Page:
In conclusion, while I concede that questioning the authority is necessary for advancing the well-being of the society, in terms of its culture, science and policies, I do not totally agree that the society will surely be better off with many of its people questioning the authority. The results would have to depend on the contents of the questions, as well as the way they are being made.



The prompt seems most obviously about questioning state authority (state policies, laws, enforcement and so on). Such questioning might come in the form of protest, civic disobedience, resistance, or public critique. The most obvious issues related to the prompt are the ways in which such questioning might help keep authority honest or just, and the ways in which it might undermine social order. I have no idea how much freedom one would be given when one deviates from the obvious interpretation of the prompt, so I don't know how much you risk when you do discuss, for example, the important role in the history of art and architecture of "questioning the conventions in designing and painting." You give your reader a little bit of work to do in order to figure out how the point relates to the prompt. Here "conventions" take the role of "authority" and the production of a "better world of art" seems to take the place of enhancing "the well-being of society." That's a fairly oblique approach to the assigned task and so entails, as I say, uncertain risk. You can mitigate that risk by justifying your oblique approach explicitly. For example, a statement something like the folloowing would go a long way towards making your approach unobjectionable and perhaps even make the oblique approach count in your favor: "Questioning authority doesn't just entail speaking truth to power; it also entails questioning the received opinions and conventions and paradigms of all areas of life." You could (indeed should) also add a statement clarifying why you think advances in art contribute to the well-being of society.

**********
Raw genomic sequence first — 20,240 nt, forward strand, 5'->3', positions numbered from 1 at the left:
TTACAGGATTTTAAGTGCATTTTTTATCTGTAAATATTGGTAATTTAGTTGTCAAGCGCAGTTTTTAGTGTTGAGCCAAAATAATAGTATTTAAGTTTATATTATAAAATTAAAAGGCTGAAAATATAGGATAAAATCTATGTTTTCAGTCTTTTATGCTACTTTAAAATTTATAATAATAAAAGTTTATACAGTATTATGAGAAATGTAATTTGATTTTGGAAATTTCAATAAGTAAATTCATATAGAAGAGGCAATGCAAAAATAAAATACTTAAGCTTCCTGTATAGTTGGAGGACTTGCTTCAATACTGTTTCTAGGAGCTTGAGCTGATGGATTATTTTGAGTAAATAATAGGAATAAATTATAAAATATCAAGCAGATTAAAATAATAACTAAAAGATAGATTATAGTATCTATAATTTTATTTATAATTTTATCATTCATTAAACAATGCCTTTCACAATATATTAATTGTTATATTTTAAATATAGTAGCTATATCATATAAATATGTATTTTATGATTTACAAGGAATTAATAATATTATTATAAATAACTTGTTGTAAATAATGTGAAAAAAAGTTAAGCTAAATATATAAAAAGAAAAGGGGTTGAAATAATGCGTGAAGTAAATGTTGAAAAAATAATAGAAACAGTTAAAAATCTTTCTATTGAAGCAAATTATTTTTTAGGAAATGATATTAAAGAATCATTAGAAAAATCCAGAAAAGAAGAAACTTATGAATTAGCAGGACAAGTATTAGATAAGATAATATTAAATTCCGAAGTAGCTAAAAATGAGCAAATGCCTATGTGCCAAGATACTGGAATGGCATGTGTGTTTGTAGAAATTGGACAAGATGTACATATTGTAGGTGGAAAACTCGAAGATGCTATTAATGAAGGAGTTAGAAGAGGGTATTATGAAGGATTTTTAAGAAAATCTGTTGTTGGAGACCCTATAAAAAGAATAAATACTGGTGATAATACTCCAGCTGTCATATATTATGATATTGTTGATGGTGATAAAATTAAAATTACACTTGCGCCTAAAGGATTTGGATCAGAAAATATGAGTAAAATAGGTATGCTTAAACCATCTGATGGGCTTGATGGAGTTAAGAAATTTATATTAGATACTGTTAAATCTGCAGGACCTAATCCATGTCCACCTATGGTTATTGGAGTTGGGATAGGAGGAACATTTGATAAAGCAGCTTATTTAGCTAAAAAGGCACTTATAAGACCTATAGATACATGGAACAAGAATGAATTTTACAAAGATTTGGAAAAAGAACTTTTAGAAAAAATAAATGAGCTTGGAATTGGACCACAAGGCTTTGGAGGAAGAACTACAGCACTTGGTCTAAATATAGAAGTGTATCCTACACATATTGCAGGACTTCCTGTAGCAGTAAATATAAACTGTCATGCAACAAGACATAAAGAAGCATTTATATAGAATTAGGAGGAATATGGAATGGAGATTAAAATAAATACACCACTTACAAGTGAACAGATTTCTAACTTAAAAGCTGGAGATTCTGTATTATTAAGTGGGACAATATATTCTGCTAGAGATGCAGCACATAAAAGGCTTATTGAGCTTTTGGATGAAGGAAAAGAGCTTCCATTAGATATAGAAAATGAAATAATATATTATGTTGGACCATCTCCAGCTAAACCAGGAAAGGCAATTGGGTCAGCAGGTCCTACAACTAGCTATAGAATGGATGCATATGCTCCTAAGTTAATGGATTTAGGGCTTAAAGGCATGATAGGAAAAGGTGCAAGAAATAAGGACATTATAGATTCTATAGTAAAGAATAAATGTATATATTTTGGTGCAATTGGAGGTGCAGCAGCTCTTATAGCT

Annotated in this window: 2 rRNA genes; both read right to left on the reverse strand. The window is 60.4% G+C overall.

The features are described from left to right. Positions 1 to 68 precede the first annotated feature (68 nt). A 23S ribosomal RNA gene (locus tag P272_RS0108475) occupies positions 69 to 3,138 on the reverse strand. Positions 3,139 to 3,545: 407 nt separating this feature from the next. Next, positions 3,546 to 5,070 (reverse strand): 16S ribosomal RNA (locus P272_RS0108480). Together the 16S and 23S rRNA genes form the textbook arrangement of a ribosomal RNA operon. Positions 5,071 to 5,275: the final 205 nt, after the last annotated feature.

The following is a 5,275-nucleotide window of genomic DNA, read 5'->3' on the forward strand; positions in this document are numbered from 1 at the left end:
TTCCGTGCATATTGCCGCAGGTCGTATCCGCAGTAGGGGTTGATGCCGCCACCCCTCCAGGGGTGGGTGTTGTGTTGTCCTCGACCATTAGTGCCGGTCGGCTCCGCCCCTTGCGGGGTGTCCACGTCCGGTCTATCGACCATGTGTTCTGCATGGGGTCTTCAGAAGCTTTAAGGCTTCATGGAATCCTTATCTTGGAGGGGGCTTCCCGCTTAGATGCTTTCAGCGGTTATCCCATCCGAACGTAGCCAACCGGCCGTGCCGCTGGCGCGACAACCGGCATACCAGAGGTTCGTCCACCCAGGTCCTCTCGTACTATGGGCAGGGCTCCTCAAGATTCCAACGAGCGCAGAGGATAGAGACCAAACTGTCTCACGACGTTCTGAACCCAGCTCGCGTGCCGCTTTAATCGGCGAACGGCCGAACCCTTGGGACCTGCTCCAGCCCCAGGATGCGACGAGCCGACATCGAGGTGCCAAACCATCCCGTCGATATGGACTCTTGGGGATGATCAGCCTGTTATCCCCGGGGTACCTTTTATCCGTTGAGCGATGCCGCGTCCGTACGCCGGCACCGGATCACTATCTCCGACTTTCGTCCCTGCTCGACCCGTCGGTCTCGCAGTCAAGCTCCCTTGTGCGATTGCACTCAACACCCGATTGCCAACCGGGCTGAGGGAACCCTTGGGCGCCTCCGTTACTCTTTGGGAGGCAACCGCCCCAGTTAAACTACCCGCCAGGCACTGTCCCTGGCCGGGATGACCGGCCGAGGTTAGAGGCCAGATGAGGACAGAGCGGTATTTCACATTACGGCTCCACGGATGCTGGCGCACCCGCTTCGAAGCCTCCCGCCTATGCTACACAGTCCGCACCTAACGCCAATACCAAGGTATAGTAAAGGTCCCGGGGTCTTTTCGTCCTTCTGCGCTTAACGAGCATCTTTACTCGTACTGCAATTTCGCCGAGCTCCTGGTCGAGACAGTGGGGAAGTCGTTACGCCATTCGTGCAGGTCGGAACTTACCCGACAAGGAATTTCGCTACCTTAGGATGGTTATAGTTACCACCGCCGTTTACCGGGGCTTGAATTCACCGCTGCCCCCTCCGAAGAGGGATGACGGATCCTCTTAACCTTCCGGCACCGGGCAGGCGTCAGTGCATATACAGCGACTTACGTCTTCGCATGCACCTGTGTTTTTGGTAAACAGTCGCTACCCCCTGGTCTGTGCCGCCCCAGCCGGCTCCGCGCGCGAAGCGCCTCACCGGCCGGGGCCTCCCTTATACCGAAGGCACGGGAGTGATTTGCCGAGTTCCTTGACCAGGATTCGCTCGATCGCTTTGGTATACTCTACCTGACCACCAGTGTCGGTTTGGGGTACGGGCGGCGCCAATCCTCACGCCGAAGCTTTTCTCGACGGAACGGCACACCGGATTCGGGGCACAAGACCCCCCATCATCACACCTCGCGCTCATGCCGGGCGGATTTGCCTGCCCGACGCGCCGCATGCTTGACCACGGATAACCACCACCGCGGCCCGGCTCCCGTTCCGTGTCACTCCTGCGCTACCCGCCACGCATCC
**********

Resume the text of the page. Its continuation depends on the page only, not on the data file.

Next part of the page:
You are on safer, more conventional ground when you examine the advantages and disadvantages of questioning public policy. Your discussion of the advantages ("questions ... act as a surveillance and guidance to the government") is too vague. Your discussion of the possible disadvantages begins with the claim that questioning policy can be motivated by self-interest. That's a reasonable point but I think what you are demonstrating here is that "some" questions are possibly not to the benefit of the well-being of society; the prompt is about the general scenario in which "many people" question authority. One might think, then, that even though some specific questions addressed to public policy do not enhance the well-being of society, even so the well-being of society is generally enhanced by having many people question authority. Your second point is that it is "difficult for the authority to take in all the [different] opinions." That point is perhaps true but you don't clarify how it impacts your evaluation of the original claim.

Best, EJ.
Submitted by: maon0001